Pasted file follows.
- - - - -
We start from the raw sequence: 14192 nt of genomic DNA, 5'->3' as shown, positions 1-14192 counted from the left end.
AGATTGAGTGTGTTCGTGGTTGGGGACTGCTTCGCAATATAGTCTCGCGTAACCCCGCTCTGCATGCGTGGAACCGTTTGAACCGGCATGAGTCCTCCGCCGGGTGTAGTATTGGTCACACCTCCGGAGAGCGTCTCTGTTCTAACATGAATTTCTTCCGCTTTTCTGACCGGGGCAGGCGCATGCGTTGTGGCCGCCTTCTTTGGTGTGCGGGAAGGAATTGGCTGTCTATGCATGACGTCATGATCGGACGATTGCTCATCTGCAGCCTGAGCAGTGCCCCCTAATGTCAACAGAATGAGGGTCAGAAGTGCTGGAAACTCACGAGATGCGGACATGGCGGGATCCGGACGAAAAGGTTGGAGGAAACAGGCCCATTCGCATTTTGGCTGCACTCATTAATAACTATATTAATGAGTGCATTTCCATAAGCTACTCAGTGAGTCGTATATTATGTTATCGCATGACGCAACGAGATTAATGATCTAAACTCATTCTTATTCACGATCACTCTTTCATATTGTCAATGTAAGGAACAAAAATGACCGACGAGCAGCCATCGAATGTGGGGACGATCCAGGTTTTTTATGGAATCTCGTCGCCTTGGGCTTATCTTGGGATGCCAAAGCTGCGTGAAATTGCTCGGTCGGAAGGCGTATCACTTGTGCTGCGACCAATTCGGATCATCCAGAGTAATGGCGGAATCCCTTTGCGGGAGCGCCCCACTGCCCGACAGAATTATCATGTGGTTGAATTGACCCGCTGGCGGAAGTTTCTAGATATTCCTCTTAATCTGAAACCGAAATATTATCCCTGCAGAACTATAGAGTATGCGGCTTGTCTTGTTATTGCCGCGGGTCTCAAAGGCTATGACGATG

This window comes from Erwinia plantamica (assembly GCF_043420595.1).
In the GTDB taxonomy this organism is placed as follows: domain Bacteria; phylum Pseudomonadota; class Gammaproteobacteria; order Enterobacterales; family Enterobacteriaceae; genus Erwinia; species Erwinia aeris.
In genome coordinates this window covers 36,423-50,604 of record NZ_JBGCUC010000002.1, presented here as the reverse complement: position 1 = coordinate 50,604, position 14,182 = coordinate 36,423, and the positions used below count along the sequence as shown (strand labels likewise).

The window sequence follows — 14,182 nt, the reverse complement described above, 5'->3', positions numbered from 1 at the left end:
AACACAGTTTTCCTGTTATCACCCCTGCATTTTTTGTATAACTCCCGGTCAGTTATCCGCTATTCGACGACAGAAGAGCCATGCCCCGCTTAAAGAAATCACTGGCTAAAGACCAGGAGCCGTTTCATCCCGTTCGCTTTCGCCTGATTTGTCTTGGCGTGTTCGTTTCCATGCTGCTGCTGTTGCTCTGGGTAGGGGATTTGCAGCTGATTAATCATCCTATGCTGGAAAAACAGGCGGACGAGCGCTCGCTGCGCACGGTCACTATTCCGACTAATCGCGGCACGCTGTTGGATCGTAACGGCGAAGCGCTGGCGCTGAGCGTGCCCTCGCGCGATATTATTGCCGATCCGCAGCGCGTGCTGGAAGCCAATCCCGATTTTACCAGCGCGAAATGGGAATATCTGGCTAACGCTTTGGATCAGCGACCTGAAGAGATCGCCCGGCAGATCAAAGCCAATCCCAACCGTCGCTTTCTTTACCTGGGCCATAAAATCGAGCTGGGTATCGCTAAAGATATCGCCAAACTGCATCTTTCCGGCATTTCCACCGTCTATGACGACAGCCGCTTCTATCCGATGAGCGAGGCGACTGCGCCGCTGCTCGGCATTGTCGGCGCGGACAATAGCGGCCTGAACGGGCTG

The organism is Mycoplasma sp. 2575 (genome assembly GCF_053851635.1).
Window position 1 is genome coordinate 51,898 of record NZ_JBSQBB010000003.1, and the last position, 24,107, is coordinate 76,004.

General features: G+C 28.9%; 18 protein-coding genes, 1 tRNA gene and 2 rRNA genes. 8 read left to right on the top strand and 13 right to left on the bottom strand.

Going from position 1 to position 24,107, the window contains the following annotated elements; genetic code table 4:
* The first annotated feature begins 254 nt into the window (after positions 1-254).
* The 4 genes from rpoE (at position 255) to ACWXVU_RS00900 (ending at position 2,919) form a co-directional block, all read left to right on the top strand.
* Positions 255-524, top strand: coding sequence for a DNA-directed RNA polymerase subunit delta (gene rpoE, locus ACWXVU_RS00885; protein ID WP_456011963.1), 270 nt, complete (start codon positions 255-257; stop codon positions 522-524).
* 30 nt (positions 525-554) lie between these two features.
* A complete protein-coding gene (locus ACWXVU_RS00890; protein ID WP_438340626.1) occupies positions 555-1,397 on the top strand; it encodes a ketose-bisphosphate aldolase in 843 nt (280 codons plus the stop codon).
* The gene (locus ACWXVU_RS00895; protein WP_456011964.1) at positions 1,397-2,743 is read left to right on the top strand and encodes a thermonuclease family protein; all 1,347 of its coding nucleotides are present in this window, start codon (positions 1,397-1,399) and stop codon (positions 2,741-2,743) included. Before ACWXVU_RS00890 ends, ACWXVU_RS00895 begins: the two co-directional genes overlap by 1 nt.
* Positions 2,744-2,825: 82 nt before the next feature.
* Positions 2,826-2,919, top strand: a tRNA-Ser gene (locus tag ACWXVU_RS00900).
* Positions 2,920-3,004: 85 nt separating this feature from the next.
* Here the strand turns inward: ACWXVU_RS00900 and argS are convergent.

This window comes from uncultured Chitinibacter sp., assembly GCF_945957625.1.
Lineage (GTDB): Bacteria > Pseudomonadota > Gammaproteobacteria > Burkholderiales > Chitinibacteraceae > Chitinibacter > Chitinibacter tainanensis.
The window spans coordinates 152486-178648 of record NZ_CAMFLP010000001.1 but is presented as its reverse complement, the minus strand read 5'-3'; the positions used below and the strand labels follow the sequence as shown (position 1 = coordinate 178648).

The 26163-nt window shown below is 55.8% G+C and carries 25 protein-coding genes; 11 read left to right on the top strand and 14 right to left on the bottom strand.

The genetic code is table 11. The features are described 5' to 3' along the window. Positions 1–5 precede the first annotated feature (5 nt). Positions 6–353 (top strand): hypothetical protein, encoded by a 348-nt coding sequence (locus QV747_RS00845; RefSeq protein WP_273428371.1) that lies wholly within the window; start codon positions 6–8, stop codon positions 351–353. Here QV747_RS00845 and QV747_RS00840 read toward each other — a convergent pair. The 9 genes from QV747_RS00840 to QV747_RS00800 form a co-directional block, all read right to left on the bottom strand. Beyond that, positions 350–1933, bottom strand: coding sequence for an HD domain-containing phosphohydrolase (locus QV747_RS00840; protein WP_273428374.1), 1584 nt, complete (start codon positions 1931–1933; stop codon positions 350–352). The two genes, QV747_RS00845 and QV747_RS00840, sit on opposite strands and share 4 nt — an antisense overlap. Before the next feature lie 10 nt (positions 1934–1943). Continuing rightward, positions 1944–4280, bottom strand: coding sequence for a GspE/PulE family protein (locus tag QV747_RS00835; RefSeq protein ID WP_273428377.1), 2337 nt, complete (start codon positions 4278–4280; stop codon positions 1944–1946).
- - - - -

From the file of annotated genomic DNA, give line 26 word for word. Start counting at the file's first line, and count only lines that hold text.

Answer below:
The genetic code is table 11. The features are described 5' to 3' along the window. Positions 1–5 precede the first annotated feature (5 nt). Positions 6–353 (top strand): hypothetical protein, encoded by a 348-nt coding sequence (locus QV747_RS00845; RefSeq protein WP_273428371.1) that lies wholly within the window; start codon positions 6–8, stop codon positions 351–353. Here QV747_RS00845 and QV747_RS00840 read toward each other — a convergent pair. The 9 genes from QV747_RS00840 to QV747_RS00800 form a co-directional block, all read right to left on the bottom strand. Beyond that, positions 350–1933, bottom strand: coding sequence for an HD domain-containing phosphohydrolase (locus QV747_RS00840; protein WP_273428374.1), 1584 nt, complete (start codon positions 1931–1933; stop codon positions 350–352). The two genes, QV747_RS00845 and QV747_RS00840, sit on opposite strands and share 4 nt — an antisense overlap. Before the next feature lie 10 nt (positions 1934–1943). Continuing rightward, positions 1944–4280, bottom strand: coding sequence for a GspE/PulE family protein (locus tag QV747_RS00835; RefSeq protein ID WP_273428377.1), 2337 nt, complete (start codon positions 4278–4280; stop codon positions 1944–1946).